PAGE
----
10:05

Yes. Just a couple of things Andrew said there. So, just picking up on everything you were saying there, David, yes, hopefully, there will be a huge surge in popularity when everyone's chomping at the bit to get back out again, when we can. But, overall, that is—. Once we know when a vaccine will be available, we'll be able to predict when that might happen. So, all of that is going to be at a certain point in the future, and, reading the coverage I've been reading, we can't reasonably expect the country to be in a position where people are going to be able to go out again in any kind of stretch of normality until the end of the summer, at the earliest, really, I think, is what we're reading, isn't it? But the advantage of that is that at least we have an idea. And I think, just as Andrew was saying there, certain sectors of the industry may be able to return sooner than others. What that says to me is that once we have a clear idea of when a mass vaccination might be possible, and when it might actually take some sort of real effect, then, I think, is the time when we move from what I would say is, quite rightly, the cautious approach that Wales has taken to more of a solid road-map approach, with some specific dates in there to work to.

And I appreciate that the UK Government might be criticised for picking dates and then cancelling them, whereas Wales has chosen to wait and be more sort of assured with decisions when there's more information available, but I think once we do have a set idea of when those things are going to be in place and we can be pretty sure when things are going to start to function, then maybe that's the time when we start to put a road map in place and then we do look to the industry to advise what that road map is along the way.

I feel awful. I just want to disagree. We don't want any date, because they're really unhelpful. We want to align with public health. The industry tried to make a date of saying we'll be back in business by 6 April next year. It was incredibly unhelpful, because it quickly became apparent that we wouldn't be back in business in the way they thought they would by 6 April, and now they need to realign the asks that they need of the kind of support that they need. I think it's also unhelpful to talk about going back to normal, because there won't be a sense of normal for such a long, long time. Neal works on an international event. If your people are travelling internationally, it's going to be a long time before they have to stop quarantining at the other side, or before an artist will truly think about putting together a global tour. That will be very different from a level of activity where a band might just want to tour around Wales. And we're seeing in the UK, actually, quite a lot of planned UK social-distanced tours for next year, where an artist knows, 'I can go in a bubble with my team for a few weeks and I can tour the UK'. So, I get what Neal's saying, but I think, when we're talking about dates, we should just think about, 'When public health is at this point, this is the kind of activity; when health is at this point, this is the kind of activity.' That's what I mean, rather than picking a date.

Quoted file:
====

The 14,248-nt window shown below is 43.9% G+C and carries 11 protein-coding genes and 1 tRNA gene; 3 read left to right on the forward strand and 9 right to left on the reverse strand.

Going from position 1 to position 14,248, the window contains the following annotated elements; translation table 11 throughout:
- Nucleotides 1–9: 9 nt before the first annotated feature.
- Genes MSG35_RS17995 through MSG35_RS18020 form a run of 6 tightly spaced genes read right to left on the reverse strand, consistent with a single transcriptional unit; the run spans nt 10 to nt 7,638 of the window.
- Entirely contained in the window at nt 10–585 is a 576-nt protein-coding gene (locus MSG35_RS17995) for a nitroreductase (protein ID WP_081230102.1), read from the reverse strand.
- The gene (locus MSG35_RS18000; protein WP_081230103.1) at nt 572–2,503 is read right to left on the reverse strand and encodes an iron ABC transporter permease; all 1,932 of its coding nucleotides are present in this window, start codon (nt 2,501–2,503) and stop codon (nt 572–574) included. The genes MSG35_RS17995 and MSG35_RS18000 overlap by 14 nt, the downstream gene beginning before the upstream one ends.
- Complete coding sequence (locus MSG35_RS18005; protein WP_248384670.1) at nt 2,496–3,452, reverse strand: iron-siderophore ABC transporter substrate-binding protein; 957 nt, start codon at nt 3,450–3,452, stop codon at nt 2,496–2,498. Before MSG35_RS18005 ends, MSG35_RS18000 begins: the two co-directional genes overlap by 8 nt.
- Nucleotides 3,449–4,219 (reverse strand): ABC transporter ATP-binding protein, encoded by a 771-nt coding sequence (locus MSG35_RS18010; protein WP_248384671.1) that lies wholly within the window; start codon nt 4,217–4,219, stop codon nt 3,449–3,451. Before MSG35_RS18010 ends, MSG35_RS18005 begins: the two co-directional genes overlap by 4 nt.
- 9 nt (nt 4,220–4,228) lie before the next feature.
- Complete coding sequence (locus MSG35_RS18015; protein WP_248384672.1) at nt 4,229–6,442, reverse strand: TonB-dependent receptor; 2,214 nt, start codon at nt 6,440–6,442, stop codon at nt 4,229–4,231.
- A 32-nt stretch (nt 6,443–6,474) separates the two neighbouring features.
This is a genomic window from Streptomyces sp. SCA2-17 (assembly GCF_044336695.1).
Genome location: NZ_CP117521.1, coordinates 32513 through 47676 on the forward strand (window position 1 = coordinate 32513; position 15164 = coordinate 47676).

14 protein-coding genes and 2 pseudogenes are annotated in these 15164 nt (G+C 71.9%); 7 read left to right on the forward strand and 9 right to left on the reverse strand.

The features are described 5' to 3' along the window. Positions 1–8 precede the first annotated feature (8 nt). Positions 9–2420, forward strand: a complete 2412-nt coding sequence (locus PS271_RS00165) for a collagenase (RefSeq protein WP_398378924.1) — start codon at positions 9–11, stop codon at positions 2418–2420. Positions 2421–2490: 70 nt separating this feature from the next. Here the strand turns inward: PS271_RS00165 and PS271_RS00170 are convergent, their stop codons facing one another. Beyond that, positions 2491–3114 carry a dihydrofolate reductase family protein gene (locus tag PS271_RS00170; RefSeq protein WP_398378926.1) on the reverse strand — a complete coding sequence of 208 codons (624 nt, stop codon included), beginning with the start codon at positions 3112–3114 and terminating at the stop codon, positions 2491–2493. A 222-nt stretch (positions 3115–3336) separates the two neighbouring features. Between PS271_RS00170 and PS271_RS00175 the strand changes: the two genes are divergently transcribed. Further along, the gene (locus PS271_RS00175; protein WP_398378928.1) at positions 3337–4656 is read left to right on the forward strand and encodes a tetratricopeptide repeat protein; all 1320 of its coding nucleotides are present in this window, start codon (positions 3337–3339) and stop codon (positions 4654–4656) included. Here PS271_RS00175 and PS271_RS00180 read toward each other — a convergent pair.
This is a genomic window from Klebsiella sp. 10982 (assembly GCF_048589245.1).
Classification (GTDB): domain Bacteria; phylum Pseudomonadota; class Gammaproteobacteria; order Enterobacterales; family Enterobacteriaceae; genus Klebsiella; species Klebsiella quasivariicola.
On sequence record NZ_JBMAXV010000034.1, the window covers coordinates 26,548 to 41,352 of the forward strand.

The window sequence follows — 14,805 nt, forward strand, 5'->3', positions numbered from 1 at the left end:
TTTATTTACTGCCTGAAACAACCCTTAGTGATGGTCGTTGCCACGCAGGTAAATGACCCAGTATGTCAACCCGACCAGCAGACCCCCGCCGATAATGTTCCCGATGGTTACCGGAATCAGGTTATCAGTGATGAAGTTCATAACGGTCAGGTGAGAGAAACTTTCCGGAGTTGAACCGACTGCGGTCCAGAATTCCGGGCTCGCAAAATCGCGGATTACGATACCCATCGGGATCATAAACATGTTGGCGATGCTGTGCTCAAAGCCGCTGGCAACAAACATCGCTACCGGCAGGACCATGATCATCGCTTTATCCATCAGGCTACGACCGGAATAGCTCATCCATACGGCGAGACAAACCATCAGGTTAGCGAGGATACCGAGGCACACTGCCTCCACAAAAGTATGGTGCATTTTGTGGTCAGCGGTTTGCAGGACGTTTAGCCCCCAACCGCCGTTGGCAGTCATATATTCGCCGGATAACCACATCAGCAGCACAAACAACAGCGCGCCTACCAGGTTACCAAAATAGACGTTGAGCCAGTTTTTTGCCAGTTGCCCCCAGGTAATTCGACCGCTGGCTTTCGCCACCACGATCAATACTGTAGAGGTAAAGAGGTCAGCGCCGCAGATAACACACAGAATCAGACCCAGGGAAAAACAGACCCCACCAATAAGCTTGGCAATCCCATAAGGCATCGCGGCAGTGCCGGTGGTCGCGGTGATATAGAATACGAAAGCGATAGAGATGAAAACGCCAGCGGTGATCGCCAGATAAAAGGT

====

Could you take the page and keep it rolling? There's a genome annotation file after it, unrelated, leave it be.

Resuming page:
That's what I was saying, John, to be honest. Sorry, if I've not made it clear enough. So, what I meant then was—I probably shouldn't have said a date, in that case. So, I think what I meant was—sorry to go at it again—when we're in a position, a more assured position. So, what I was responding to, really, was what David was saying about a vaccine. So, I agree, I don't think there's any point setting any dates now, because there's no certainty. But if a vaccine and the distribution of it is going to provide an element of certainty, I think that's when we need to start thinking about that kind of plan, was what I was saying. By all means continue to disagree with that. So, I think, really, the essence of what I was trying to say was more of a solid plan, then, to work to that has a bit of a timescale to it. Because, just going back to the things I was saying before, we need to be mindful of forward planning time that's required for events to take place a year from now. When there's more certainty, I think then is really the time. So, really, the essence of what I was saying, that is really the time when we should look to the industry to start putting a more cohesive plan to open—

I think that's helpful. And if I can just say, much as we might like to, we can't allow this to become a dialogue between witnesses. So, can we just—? If you need to come in, can you come in through the Chair, because otherwise—well, otherwise, it's chaos, isn't it? Andy, I know you want to come in on this, and then we'll need to move on to the next set of David's questions.

10:10

Thanks. I've just a very brief thing, and this is a big topic, so I don't intend to get into it, but we could do with a surge in demand, to be honest, at some point, because the topic that isn't really being talked about much is that Brexit is about to happen, and that's going to disrupt so many artists, members—it's going to disrupt the whole industry. So, to be honest, a surge in demand in the UK would be very welcome to make up for the inevitable shortfall and problems that are going to be there.

Thank you. Thank you all for that. David, can I bring you back in?

Yes, I'll just ask one final, well, two-part question, because I think we do need to move on, and I think some of the things I was going to cover, by inference, have already been referred to, like the need to communicate restrictions more effectively, because, sometimes, they're not quite as all-encompassing as is assumed, for instance, on rehearsal. Incidentally, I completely agree with what Neal said—that, even if the vaccine is going to be very effective, and we've got reasonable grounds for hope now, next summer is going to be a COVID summer and not a summer in which we're having a robust recovery. So, I think all the planning has to be on that assumption.